My mother was adamant.
“You’ve started to wrap your whole identity up in, ‘I’m sick. I can’t do that.’ That’s not healthy!”
Her words shocked me: because they were true.
I was sick. There were many things I couldn’t do. But it had become my identity. It’s not as if I wasn’t actually ill. This week I had spent more time in bed than out, unable to convince my exhausted body to simply shower. It had been this way for years, and somewhere along the way, I had become, “the sick girl.”
Do Our Struggles Define Us?
Young people often identify with their struggles. “I’m depressed.” “My parents are divorced.” “I’m a failure at school/work/life.” And in their words you can hear, “This struggle is me,” or “I’ll never overcome it.”
Sometimes it materializes as a constant discussion of their struggles, or asking for advice but never implementing the counsel. Or it can surface in our mindset when we won’t ask for advice, because we know we can never get over this sin, that memory, those hurtful words. It can creep into our work, school, relationships, and spiritual walk.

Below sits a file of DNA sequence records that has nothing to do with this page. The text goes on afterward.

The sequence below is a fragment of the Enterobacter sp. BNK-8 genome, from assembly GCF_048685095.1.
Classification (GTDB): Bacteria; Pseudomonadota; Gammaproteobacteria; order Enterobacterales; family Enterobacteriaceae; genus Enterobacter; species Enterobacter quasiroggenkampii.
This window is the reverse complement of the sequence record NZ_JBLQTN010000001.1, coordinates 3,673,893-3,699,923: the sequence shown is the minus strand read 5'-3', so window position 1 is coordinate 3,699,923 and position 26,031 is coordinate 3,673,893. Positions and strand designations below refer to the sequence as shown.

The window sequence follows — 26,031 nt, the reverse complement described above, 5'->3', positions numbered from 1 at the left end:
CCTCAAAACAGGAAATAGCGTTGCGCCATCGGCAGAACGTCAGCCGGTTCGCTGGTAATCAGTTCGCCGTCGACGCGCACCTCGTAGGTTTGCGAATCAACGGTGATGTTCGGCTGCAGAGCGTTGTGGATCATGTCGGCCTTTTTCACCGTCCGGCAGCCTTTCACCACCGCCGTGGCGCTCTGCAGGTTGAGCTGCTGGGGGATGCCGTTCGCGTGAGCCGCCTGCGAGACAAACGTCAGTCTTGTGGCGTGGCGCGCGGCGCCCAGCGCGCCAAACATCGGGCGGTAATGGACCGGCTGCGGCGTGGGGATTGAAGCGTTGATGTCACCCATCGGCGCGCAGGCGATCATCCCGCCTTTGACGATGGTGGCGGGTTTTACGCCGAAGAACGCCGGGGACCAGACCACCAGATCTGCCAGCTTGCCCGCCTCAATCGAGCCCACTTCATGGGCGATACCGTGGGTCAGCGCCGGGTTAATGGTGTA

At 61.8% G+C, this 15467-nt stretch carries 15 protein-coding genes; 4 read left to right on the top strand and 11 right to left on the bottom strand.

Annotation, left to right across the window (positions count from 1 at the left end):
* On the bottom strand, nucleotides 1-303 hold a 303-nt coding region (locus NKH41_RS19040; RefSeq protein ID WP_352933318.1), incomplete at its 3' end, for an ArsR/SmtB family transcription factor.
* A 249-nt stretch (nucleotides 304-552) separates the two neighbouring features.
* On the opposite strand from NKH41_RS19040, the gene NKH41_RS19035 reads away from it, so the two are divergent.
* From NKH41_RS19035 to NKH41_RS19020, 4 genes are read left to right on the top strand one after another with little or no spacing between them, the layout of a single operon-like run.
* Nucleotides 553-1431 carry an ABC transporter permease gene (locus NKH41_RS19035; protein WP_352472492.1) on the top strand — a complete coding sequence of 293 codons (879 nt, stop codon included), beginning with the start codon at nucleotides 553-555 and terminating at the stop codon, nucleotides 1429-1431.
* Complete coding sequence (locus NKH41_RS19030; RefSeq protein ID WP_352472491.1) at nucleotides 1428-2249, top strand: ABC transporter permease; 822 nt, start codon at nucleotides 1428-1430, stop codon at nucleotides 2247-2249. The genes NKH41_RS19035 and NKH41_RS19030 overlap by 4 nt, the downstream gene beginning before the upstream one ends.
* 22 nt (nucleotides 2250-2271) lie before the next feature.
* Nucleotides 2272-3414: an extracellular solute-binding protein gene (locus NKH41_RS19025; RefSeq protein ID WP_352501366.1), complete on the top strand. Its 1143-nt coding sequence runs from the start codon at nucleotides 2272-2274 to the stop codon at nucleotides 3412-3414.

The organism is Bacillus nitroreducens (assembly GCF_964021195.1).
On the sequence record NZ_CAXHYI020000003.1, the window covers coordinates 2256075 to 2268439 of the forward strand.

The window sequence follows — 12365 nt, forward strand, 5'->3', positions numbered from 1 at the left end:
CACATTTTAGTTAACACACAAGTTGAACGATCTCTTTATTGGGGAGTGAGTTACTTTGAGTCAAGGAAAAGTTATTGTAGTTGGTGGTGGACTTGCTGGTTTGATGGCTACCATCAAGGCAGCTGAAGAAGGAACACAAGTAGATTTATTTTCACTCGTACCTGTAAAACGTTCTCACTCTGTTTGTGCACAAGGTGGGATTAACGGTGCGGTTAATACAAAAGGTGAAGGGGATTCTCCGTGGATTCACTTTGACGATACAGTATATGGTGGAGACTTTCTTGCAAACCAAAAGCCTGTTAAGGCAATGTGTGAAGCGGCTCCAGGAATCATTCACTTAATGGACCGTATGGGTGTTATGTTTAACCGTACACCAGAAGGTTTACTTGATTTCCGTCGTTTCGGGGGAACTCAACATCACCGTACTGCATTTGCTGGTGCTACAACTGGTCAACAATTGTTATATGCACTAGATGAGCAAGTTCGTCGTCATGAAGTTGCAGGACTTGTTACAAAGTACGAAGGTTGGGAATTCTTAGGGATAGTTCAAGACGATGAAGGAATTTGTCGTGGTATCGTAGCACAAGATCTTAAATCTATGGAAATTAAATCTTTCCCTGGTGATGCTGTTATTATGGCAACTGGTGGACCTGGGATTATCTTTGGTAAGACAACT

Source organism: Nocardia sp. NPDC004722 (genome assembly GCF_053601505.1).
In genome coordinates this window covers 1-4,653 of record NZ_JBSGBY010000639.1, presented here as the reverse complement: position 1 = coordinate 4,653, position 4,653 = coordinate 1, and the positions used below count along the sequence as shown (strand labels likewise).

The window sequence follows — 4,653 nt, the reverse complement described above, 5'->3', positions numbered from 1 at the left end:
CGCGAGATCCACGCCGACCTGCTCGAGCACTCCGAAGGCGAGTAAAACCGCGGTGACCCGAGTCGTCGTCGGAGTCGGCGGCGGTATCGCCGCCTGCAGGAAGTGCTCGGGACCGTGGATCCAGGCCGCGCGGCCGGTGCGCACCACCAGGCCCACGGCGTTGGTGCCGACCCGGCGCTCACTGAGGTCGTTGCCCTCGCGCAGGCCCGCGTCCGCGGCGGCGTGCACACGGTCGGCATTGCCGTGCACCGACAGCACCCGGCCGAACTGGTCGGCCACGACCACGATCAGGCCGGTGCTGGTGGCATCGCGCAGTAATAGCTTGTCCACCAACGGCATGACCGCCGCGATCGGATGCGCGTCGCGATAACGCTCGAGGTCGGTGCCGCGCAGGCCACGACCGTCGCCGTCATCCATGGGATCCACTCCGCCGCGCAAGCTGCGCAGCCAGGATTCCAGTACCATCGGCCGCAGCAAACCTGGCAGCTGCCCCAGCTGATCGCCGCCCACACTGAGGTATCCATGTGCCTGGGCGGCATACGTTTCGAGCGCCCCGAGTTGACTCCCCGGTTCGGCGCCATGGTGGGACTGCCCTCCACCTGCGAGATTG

If your struggles have infiltrated your understanding of who you are, then it’s time to step back and realize that your struggles are not you.
(Read the rest on The Rebelution.com! I was very excited to have my very first article submission anywhere accepted by this site for teens severals weeks ago. I hope it encourages you.)